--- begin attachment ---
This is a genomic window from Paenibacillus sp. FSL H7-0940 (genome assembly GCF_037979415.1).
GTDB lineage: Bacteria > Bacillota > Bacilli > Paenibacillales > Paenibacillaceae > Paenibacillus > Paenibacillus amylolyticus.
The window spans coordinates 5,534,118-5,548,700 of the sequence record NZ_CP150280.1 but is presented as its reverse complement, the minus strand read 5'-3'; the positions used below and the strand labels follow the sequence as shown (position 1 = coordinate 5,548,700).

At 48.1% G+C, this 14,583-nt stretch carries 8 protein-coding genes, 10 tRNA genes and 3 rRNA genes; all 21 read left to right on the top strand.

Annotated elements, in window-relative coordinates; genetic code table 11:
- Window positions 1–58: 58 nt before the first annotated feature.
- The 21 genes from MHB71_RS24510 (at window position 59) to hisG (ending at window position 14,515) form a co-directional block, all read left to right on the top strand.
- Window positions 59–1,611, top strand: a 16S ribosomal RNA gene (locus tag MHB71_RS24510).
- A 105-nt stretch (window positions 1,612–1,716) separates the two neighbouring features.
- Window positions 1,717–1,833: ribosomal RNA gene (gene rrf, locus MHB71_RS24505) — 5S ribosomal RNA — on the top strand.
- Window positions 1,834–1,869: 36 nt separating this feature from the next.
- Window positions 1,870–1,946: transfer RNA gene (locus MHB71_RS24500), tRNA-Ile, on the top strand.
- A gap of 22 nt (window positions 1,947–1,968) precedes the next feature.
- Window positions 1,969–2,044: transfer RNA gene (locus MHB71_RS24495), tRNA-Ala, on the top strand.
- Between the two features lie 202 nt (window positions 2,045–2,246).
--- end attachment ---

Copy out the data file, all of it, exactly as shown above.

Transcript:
This is a genomic window from Paenibacillus sp. FSL H7-0940 (genome assembly GCF_037979415.1).
GTDB lineage: Bacteria > Bacillota > Bacilli > Paenibacillales > Paenibacillaceae > Paenibacillus > Paenibacillus amylolyticus.
The window spans coordinates 5,534,118-5,548,700 of the sequence record NZ_CP150280.1 but is presented as its reverse complement, the minus strand read 5'-3'; the positions used below and the strand labels follow the sequence as shown (position 1 = coordinate 5,548,700).

At 48.1% G+C, this 14,583-nt stretch carries 8 protein-coding genes, 10 tRNA genes and 3 rRNA genes; all 21 read left to right on the top strand.

Annotated elements, in window-relative coordinates; genetic code table 11:
- Window positions 1–58: 58 nt before the first annotated feature.
- The 21 genes from MHB71_RS24510 (at window position 59) to hisG (ending at window position 14,515) form a co-directional block, all read left to right on the top strand.
- Window positions 59–1,611, top strand: a 16S ribosomal RNA gene (locus tag MHB71_RS24510).
- A 105-nt stretch (window positions 1,612–1,716) separates the two neighbouring features.
- Window positions 1,717–1,833: ribosomal RNA gene (gene rrf, locus MHB71_RS24505) — 5S ribosomal RNA — on the top strand.
- Window positions 1,834–1,869: 36 nt separating this feature from the next.
- Window positions 1,870–1,946: transfer RNA gene (locus MHB71_RS24500), tRNA-Ile, on the top strand.
- A gap of 22 nt (window positions 1,947–1,968) precedes the next feature.
- Window positions 1,969–2,044: transfer RNA gene (locus MHB71_RS24495), tRNA-Ala, on the top strand.
- Between the two features lie 202 nt (window positions 2,045–2,246).